Idle Musings of the Hypothetical Citizen
A great day occurred for the hypothetical citizen when it dawned on him the limitation and, even, dangers of politics.
Politics had always involved the battle between static identities and classes that, ultimately, benefited only the tiny class of people who organized the fight. If it took a good political system from killing each other so much the better. Hurrah for the political system! And boo to those who would weaken it to usher in a monstrous fight.
"Politics of youth, you bastard!" He spat out in the middle of an empty parking lot at the edge of a reservoir.
To be free meant one thing; the end of alienation. Therefore, to be fully oneself because nothing occurs without some form of knowledge that you have won through experience or knowledge. The citizen was astounded how a world so filled with new, startling knowledge had fallen back into the profoundest alienation's. Addictions, fascinations with sex and violence, irrational belief systems that demanded to be the center and core, demoralization, amputation of potential with the kind of loony gladness people were known for.
The people are never told that for every advance on their desires there is a loss somewhere that leaps out at them when they least expect it.
"It's science," his old pal was telling him. "Come here," and the old pal showed the citizen his wonderful, appointed book nook; volume after volume crisply indexed like some venerable bookstore owned by a cranky bibliophile.
"You see, anywhere you start it lands in the domain of a science somewhere. And what can be known of any one domain? Here," and he moved to one section of the bookcase. "Here are the books I've read on the formation of the planet Venus. Dozens and dozens of books. But, it doesn't tell me one thing about the formation of Pluto. I can only speculate given a certain amount of knowledge I have about the planet Venus."
"Ah well, that's why we have professionals!" The citizen said with surprising joy.
Perhaps the old pal had been correct. The purely human experience of joy, sadness, feeling, thought, imagination, creativity, personality and so on had been taken from the body and spirit early on. Then it must be purchased back from the great thief and it is returned in the image of the thief. If the sprit is rationalized too quickly it moves from the person and toward the institution. At a certain moment, the equation is broken and weight put on one side or the other; then came the hell state of alienation and all ones efforts were used to overcome it.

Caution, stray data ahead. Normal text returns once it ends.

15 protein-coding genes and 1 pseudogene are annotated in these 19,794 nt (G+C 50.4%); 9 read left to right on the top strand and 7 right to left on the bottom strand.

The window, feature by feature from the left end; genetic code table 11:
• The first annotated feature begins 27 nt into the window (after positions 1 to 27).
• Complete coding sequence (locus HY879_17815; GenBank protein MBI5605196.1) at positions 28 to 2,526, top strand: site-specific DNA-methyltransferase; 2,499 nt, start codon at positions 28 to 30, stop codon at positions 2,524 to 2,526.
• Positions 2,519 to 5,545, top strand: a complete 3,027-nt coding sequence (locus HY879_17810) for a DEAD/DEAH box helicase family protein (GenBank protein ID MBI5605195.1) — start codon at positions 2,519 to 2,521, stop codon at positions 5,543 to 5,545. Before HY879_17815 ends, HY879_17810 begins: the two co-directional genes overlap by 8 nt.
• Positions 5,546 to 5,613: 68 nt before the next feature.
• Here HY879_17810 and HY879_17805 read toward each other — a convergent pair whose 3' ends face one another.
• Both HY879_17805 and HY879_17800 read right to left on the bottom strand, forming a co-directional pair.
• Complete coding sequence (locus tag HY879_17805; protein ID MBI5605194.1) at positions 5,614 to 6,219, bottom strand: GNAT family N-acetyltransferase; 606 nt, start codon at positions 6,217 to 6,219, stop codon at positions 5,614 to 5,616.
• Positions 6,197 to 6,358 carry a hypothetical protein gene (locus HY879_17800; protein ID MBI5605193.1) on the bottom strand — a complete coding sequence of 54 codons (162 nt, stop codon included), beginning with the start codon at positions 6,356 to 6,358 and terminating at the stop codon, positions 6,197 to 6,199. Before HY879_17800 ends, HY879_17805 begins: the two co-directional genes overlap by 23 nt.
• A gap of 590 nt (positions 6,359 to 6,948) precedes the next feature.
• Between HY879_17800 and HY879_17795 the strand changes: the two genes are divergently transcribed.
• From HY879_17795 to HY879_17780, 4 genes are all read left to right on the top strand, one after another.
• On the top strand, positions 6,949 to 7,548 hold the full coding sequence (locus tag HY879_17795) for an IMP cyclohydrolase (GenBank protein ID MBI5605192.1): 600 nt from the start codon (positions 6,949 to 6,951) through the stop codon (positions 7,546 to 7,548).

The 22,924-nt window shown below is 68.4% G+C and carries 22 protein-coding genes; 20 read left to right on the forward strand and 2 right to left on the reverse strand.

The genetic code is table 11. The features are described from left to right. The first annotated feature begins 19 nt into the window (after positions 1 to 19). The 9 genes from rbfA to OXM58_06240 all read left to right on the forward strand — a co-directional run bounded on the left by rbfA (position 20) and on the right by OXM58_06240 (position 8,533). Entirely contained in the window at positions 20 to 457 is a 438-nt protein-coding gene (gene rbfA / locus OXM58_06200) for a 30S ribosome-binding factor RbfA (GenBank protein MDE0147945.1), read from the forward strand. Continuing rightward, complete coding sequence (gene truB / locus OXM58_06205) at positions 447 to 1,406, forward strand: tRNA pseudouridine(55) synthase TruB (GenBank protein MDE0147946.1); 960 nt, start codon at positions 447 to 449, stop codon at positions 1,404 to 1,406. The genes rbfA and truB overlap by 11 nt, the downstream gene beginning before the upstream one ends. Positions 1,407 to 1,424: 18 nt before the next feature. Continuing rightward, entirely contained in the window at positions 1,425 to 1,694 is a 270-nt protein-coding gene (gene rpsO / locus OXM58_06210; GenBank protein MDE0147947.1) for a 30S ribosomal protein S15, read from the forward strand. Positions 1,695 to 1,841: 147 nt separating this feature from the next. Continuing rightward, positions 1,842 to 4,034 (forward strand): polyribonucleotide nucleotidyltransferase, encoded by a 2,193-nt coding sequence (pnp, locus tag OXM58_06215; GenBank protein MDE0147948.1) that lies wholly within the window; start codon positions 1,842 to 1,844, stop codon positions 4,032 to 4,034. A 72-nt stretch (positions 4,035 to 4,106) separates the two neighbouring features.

And that existed regardless who was in power or what laws were in the docket.
Science, he mused, is the most successful form of knowledge yet. However, it is troubled by the same limitations that fouled all successful forms of knowledge. It became a dogma and a huge enterprise dependent on great sums of money to do anything. "That will be the great death to science. But, I will not tell the old pal just yet. It may survive deep into the next several centuries but it will, too, have its death."
The only question a free man or woman can ask is this, "what is the relation between wisdom and science? Does wisdom or some form of it arise out of the activity called science and its paradigms?"
Now, technology was something else! One moment it is loved as the great liberator, the next it is rejected as a plot against all that is good in life. With technology we have to grin and bear it as it becomes etherealized and its obvious mistakes corrected. The last thing the old man told him was, "Praise the ingenuity of the human brain but don't get hypnotized by it."
Technology, the eternal toy, created a gash wherever it went.
And after technology becomes second nature as farming once became, what will human beings do to keep from killing themselves or willy nilly destroying everything? Technology introduces ease. How then, can the human being find the challenges necessary to keep the spirit supple and alert?
What do they invent in themselves?
© 2004 David Eide. All rights reserved.
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